Royal North Devon Golf Club, alternatively known as Westward Ho! is the oldest golf course in England, and one of the iconic early links that defined golf in the U.K. in years past.
Golf had been played for many a year before the club called in ‘Old’ Tom Morris to design a new course.
Subsequenty in 1908 Herbert Fowler tweaked ‘Old Tom’s’ work, and the result is largely what we see today.
RND is steeped in history, and every keen golfer will want to absorb the Westward Ho! experience.
The clubhouse is a living museum- medals and trophies from the 19th century, and honour boards featuring famous golfing names like Horace Hutchinson, and J.H. Taylor who learned the game here..
The course is based in the Northam Burrows Country Park, a large seaside site that has been declared a site of scientific interest, and declared a biosphere area.
Sheep, horses, and other wildlife freely wander around the park.
The golf course leases it’s area from the local authority and is subject to the rules of the park.
It is quite novel to be playing a hole with sheep on the fairway with you, but it’s common here. A herd of horses also drifted on to the course while we were playing.
There are some concerns, however with the Atlantic Sea buffeting the coast that holes 7 & 8 in particular will be eventually eroded.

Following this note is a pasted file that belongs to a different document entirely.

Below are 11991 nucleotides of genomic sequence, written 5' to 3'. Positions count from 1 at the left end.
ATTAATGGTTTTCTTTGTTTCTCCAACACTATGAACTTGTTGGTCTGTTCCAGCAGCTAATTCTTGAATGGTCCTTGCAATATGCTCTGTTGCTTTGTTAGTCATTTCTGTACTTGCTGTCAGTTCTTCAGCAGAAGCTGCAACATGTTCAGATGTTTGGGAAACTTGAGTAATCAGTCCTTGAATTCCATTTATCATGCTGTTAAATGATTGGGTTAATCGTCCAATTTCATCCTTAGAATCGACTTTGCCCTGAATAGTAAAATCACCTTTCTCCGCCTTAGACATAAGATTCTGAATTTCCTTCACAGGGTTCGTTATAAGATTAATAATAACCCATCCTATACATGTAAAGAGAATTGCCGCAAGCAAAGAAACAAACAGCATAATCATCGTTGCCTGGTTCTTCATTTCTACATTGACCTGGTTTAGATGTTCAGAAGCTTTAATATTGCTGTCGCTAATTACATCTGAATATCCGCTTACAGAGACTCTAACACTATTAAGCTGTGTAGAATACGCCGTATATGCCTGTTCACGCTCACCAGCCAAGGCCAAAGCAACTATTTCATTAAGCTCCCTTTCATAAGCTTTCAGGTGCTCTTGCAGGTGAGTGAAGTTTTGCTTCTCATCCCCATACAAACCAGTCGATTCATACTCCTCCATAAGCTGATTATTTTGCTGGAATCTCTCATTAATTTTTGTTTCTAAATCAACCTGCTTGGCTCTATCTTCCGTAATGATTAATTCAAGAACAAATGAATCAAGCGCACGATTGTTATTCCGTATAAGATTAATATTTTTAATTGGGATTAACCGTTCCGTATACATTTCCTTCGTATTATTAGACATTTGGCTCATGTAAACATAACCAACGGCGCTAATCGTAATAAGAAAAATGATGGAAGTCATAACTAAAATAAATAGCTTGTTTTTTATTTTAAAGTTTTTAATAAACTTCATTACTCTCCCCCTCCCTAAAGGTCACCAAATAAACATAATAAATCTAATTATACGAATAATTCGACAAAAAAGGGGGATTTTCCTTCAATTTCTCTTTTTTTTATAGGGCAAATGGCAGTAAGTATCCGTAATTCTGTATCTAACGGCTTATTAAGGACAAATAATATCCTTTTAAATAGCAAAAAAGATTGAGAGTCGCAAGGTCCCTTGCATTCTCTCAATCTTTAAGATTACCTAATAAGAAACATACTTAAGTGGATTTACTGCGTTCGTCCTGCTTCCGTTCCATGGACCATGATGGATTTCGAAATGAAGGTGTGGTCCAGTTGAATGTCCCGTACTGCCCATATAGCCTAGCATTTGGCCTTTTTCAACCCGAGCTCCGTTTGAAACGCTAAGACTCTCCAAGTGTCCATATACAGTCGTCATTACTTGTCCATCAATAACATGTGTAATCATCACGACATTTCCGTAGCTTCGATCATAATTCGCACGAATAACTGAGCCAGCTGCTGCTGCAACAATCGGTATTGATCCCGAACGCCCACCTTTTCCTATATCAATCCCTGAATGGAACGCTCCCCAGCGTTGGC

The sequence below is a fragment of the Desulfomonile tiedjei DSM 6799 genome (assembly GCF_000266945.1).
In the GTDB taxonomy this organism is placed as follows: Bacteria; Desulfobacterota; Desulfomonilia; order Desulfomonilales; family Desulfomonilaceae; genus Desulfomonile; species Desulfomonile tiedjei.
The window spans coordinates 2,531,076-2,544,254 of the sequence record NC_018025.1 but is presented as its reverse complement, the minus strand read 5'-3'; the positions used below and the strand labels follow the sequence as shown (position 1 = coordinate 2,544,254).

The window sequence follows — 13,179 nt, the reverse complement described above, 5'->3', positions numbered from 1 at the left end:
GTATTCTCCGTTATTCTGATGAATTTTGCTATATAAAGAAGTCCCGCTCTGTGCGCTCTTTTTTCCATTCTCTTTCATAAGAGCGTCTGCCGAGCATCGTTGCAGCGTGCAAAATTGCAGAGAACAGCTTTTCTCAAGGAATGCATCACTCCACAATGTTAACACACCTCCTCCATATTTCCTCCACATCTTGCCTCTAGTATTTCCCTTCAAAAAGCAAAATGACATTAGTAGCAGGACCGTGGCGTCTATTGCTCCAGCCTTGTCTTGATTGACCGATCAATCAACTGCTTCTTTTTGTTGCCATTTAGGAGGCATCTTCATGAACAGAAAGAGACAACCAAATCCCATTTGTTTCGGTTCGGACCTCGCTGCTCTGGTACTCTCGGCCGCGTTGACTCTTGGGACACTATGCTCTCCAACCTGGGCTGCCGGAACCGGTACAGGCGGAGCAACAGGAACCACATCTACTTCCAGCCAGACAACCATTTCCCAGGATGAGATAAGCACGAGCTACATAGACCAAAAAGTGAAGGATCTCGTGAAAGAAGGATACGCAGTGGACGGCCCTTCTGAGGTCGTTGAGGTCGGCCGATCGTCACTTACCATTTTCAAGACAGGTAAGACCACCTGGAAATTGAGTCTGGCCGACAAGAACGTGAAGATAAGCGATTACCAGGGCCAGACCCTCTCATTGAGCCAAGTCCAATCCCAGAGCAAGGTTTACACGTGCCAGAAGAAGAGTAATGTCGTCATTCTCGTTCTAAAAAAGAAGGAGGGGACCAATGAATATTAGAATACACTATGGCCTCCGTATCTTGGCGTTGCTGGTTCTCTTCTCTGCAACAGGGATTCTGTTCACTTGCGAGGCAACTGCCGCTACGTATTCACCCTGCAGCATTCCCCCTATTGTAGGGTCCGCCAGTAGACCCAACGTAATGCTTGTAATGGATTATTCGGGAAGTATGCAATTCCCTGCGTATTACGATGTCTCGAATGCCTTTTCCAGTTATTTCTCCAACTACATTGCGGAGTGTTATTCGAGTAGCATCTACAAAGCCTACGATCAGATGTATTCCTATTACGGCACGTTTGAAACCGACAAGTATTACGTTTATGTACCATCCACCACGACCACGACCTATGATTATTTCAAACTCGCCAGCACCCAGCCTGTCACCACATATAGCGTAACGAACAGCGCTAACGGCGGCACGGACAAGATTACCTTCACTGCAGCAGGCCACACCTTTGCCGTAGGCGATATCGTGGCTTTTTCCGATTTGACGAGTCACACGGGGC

Over the years that the course has been in play the locals have always protected the course by piling stones along this part of the coast as a rustic sea wall- and this method has successfully protected the course.
Now however Natural England has declared this practice cannot continue, and erosion is becoming a factor.
Like many old links courses, RND is a book with many chapters.
The first few holes- 1 & 2, and the closing holes- 17 & 18 are routed through low marshland, effectively connecting the clubhouse, and access to the course to the wonderful linksland beyond.
Every so often with wild weather this area of the course is reclaimed by the sea for a few days.
Apparently if this only lasts a day or two, the sea water eliminates the bugs from the grasses, and the fairways flourish.
The next section of the course enters fine rolling dunes land perfect for golf, and holes 3-9 are high quality links holes.
Then we move into lower marshland with rushes a major feature.
The fairways are flatter, and on holes 10 & 11, good holes though they are, there is limited visibility of the fairway of the tee.
Holes 12 & 13 head out of the rushes, but the terrain is still basically flat- and again they are decent holes.
Holes 14, 15 & 16 are back to rolling linksland before those final low lying holes that connect us back to the clubhouse and dry ground…
Playing golf at Royal Nth Devon is like stepping back in time- the clubhouse is full of history, but the course is the real treasure.
The 4th hole with it's famous bunkers is one of the iconic golf holes of the world, but the entire round will be an experience you will cherish.
Links golf as it was- with sheep and horses on the fairways, and beachgoers as well...
Don't miss a chance to play it.
We rate it a Travelling Golfer 'must play!'
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